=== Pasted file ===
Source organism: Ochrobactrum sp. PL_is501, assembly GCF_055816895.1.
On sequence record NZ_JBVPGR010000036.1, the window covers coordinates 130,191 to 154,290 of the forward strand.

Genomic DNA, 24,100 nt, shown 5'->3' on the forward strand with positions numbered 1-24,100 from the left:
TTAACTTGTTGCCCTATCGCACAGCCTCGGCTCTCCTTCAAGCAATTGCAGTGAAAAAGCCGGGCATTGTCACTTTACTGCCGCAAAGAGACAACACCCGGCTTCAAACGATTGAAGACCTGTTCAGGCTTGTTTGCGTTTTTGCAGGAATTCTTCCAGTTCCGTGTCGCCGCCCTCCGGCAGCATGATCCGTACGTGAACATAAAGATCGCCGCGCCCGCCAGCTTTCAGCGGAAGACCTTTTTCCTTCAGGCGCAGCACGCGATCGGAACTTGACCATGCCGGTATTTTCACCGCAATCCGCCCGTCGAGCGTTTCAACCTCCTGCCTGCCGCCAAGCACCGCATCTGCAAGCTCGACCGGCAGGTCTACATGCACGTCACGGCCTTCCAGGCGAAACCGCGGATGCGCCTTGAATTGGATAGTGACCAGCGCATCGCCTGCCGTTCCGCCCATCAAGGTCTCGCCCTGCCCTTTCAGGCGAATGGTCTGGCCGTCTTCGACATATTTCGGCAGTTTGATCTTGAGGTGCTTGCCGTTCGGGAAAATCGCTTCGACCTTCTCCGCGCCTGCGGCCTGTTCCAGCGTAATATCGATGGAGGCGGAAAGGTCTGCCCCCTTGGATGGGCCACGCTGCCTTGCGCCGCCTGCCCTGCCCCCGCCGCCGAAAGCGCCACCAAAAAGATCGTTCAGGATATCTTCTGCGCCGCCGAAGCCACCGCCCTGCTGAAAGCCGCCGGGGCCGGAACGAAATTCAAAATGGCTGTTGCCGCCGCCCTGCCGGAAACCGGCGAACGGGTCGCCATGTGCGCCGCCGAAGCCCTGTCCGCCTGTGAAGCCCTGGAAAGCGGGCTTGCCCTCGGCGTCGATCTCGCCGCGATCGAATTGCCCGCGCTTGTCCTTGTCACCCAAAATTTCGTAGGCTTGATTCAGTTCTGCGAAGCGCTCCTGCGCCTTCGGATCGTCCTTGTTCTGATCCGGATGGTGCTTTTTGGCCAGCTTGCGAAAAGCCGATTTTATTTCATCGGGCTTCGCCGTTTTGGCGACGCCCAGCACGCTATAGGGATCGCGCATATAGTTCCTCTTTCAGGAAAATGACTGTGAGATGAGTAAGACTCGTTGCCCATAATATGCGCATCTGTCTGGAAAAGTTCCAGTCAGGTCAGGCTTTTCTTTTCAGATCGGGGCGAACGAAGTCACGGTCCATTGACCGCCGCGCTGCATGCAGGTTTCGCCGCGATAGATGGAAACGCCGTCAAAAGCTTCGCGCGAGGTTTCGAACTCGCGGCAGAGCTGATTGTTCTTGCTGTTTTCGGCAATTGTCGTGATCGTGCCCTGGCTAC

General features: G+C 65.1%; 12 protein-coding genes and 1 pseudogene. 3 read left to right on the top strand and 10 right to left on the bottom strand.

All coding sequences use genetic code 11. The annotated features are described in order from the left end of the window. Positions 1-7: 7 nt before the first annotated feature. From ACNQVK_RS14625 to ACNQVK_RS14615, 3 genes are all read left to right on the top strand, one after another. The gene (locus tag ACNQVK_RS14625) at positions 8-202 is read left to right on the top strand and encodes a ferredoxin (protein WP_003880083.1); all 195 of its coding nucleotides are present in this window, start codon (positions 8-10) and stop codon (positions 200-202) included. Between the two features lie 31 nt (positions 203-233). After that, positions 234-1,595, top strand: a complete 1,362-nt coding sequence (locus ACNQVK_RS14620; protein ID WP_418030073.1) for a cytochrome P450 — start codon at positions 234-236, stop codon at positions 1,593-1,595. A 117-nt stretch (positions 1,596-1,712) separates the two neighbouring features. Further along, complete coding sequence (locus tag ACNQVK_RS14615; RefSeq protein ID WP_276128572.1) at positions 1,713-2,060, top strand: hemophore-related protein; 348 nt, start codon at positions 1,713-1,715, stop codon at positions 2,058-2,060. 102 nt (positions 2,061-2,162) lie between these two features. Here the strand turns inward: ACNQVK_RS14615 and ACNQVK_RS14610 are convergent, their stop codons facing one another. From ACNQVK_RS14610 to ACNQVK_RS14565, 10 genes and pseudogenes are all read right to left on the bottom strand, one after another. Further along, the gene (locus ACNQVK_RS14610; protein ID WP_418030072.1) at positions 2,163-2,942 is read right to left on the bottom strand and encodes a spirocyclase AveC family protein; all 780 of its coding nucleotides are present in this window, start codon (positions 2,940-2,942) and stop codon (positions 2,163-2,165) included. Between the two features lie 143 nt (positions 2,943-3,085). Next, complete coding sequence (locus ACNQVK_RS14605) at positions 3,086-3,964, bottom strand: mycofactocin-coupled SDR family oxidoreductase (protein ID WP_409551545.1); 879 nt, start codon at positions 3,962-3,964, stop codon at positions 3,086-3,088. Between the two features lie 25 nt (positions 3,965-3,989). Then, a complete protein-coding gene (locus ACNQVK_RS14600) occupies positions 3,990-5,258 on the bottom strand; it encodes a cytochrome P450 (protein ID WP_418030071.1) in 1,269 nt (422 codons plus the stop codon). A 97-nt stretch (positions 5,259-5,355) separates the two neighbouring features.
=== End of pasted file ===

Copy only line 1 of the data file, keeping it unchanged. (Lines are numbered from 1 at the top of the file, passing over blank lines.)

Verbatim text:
Source organism: Ochrobactrum sp. PL_is501, assembly GCF_055816895.1.